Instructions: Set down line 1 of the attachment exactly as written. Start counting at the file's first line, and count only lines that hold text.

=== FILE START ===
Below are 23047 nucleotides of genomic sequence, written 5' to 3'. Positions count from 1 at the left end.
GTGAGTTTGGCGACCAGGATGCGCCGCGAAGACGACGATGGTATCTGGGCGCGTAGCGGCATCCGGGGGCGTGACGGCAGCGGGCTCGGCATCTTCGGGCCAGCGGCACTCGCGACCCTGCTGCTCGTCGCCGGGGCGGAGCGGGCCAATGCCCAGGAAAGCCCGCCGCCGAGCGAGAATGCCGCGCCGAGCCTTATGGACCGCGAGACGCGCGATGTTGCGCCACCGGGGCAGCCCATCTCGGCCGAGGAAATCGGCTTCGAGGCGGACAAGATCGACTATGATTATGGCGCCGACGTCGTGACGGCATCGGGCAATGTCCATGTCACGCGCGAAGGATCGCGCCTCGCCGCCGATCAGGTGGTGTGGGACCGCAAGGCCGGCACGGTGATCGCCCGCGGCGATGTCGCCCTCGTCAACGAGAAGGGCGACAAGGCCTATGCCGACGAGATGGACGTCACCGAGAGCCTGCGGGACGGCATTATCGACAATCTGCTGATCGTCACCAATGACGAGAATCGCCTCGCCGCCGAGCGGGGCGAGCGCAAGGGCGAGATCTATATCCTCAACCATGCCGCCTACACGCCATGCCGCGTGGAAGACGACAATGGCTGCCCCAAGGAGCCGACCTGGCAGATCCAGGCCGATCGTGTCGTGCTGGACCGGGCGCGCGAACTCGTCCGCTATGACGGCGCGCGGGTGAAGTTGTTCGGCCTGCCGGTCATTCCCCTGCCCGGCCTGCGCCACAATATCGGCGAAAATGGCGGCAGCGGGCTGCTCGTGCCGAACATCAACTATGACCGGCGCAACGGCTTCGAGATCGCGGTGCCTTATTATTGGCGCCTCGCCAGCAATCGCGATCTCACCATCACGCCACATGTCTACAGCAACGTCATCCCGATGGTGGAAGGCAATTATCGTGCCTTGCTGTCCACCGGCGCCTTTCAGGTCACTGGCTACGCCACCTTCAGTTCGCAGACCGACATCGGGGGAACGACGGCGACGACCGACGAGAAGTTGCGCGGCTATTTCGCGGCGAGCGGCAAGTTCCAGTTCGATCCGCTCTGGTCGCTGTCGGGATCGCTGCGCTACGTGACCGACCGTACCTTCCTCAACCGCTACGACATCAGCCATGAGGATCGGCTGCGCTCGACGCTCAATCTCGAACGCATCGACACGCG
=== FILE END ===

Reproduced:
Below are 23047 nucleotides of genomic sequence, written 5' to 3'. Positions count from 1 at the left end.